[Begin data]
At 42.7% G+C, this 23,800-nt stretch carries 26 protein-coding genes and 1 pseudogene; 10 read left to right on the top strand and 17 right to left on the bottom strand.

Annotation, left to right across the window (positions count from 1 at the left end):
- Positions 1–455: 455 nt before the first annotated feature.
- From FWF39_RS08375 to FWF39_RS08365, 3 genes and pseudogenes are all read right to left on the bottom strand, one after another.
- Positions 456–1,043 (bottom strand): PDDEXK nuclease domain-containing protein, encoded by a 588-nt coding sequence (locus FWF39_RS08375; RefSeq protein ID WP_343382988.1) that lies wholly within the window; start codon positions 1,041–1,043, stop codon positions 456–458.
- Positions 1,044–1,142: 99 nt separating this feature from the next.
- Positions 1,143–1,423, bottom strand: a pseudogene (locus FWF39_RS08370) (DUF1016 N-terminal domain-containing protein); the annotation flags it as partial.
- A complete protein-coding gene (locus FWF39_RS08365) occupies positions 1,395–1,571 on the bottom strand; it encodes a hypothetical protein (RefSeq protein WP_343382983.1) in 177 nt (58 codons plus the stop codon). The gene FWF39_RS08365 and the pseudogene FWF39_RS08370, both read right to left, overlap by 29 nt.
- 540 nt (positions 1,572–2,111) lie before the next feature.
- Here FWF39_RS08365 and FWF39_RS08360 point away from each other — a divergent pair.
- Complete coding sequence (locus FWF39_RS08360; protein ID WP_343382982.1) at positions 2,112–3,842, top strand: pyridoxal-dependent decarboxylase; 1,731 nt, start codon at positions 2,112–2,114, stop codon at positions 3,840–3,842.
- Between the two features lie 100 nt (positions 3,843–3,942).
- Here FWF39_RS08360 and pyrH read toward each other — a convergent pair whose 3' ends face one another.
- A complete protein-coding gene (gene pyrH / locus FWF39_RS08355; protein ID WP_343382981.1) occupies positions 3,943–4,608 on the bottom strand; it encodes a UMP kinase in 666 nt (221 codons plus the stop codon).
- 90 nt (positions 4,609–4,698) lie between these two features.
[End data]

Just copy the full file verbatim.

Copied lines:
At 42.7% G+C, this 23,800-nt stretch carries 26 protein-coding genes and 1 pseudogene; 10 read left to right on the top strand and 17 right to left on the bottom strand.

Annotation, left to right across the window (positions count from 1 at the left end):
- Positions 1–455: 455 nt before the first annotated feature.
- From FWF39_RS08375 to FWF39_RS08365, 3 genes and pseudogenes are all read right to left on the bottom strand, one after another.
- Positions 456–1,043 (bottom strand): PDDEXK nuclease domain-containing protein, encoded by a 588-nt coding sequence (locus FWF39_RS08375; RefSeq protein ID WP_343382988.1) that lies wholly within the window; start codon positions 1,041–1,043, stop codon positions 456–458.
- Positions 1,044–1,142: 99 nt separating this feature from the next.
- Positions 1,143–1,423, bottom strand: a pseudogene (locus FWF39_RS08370) (DUF1016 N-terminal domain-containing protein); the annotation flags it as partial.
- A complete protein-coding gene (locus FWF39_RS08365) occupies positions 1,395–1,571 on the bottom strand; it encodes a hypothetical protein (RefSeq protein WP_343382983.1) in 177 nt (58 codons plus the stop codon). The gene FWF39_RS08365 and the pseudogene FWF39_RS08370, both read right to left, overlap by 29 nt.
- 540 nt (positions 1,572–2,111) lie before the next feature.
- Here FWF39_RS08365 and FWF39_RS08360 point away from each other — a divergent pair.
- Complete coding sequence (locus FWF39_RS08360; protein ID WP_343382982.1) at positions 2,112–3,842, top strand: pyridoxal-dependent decarboxylase; 1,731 nt, start codon at positions 2,112–2,114, stop codon at positions 3,840–3,842.
- Between the two features lie 100 nt (positions 3,843–3,942).
- Here FWF39_RS08360 and pyrH read toward each other — a convergent pair whose 3' ends face one another.
- A complete protein-coding gene (gene pyrH / locus FWF39_RS08355; protein ID WP_343382981.1) occupies positions 3,943–4,608 on the bottom strand; it encodes a UMP kinase in 666 nt (221 codons plus the stop codon).
- 90 nt (positions 4,609–4,698) lie between these two features.